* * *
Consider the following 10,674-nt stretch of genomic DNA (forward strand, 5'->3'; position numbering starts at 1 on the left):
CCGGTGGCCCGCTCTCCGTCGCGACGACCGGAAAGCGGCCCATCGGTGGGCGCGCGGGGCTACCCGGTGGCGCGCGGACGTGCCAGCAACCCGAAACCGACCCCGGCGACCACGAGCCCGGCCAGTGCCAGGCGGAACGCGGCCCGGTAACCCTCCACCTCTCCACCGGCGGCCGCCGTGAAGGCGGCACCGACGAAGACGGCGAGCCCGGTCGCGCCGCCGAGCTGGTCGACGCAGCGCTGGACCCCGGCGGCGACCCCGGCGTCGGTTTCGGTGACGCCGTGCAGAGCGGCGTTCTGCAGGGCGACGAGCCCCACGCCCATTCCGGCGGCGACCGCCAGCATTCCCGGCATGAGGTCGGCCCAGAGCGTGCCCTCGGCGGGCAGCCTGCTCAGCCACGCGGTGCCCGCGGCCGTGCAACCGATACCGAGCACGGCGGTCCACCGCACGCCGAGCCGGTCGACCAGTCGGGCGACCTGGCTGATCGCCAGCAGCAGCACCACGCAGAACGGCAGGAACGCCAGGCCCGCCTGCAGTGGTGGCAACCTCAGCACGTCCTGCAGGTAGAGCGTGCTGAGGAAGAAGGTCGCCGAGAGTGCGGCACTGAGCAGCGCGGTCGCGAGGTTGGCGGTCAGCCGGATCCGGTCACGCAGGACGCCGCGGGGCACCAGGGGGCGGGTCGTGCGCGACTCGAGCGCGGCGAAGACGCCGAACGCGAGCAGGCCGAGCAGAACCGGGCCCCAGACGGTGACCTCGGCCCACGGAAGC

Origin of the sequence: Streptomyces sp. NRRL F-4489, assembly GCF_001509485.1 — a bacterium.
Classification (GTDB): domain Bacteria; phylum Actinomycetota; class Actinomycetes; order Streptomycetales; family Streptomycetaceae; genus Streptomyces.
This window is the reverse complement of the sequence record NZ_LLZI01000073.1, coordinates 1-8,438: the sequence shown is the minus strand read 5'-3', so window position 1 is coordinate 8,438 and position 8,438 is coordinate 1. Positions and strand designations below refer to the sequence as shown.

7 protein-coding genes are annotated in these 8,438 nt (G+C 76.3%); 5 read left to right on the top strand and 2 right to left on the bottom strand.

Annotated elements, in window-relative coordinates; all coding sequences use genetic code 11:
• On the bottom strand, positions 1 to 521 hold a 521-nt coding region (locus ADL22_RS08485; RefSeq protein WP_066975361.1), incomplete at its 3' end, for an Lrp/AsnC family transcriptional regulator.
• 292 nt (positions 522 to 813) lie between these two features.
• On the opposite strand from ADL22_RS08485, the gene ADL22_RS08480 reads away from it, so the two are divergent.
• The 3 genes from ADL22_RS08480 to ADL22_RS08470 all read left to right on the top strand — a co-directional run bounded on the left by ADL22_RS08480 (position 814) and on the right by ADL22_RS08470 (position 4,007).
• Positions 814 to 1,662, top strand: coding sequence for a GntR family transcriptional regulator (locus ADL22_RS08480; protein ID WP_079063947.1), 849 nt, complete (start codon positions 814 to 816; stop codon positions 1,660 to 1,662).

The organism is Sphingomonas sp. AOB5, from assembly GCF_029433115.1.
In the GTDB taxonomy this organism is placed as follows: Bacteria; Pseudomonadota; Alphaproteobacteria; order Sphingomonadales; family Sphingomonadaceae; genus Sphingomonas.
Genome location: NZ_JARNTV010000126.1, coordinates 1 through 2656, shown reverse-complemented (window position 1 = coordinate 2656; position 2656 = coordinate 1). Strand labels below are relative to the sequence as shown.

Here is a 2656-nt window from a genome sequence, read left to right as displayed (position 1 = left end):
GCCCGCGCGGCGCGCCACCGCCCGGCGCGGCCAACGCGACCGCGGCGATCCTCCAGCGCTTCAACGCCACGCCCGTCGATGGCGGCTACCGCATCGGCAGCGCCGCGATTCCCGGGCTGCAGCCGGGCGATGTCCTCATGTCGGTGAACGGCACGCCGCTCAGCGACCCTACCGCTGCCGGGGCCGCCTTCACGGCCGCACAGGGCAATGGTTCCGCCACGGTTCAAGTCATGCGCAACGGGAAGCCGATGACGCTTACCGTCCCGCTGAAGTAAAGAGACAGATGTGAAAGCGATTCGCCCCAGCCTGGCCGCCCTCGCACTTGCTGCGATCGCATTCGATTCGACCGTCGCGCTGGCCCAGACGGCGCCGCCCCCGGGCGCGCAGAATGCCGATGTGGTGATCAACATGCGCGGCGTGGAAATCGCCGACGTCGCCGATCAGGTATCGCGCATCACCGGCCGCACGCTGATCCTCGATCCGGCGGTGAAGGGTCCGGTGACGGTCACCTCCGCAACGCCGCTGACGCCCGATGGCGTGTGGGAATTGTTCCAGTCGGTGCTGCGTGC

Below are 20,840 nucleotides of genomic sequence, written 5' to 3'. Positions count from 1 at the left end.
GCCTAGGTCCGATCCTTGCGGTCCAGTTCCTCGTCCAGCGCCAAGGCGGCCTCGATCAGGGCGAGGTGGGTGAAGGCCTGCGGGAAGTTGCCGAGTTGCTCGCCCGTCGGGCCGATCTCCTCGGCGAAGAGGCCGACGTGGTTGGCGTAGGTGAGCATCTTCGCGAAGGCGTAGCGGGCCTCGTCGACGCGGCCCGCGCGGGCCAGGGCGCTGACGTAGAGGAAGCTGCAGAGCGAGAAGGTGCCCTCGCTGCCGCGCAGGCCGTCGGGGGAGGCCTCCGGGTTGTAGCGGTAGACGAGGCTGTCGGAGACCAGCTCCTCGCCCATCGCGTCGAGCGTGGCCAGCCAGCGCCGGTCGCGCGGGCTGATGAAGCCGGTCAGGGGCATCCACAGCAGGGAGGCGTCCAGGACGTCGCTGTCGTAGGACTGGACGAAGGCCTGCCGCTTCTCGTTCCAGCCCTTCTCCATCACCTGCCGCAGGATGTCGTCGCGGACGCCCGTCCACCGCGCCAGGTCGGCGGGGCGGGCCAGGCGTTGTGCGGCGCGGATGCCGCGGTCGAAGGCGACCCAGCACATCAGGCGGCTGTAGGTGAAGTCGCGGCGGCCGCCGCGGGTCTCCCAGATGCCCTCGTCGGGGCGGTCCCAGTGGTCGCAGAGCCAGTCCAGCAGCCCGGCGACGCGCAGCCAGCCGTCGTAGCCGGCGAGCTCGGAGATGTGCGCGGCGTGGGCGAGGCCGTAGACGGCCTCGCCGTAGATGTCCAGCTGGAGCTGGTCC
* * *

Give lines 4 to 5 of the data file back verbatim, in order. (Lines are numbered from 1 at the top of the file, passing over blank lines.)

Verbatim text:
Classification (GTDB): domain Bacteria; phylum Actinomycetota; class Actinomycetes; order Streptomycetales; family Streptomycetaceae; genus Streptomyces.
This window is the reverse complement of the sequence record NZ_LLZI01000073.1, coordinates 1-8,438: the sequence shown is the minus strand read 5'-3', so window position 1 is coordinate 8,438 and position 8,438 is coordinate 1. Positions and strand designations below refer to the sequence as shown.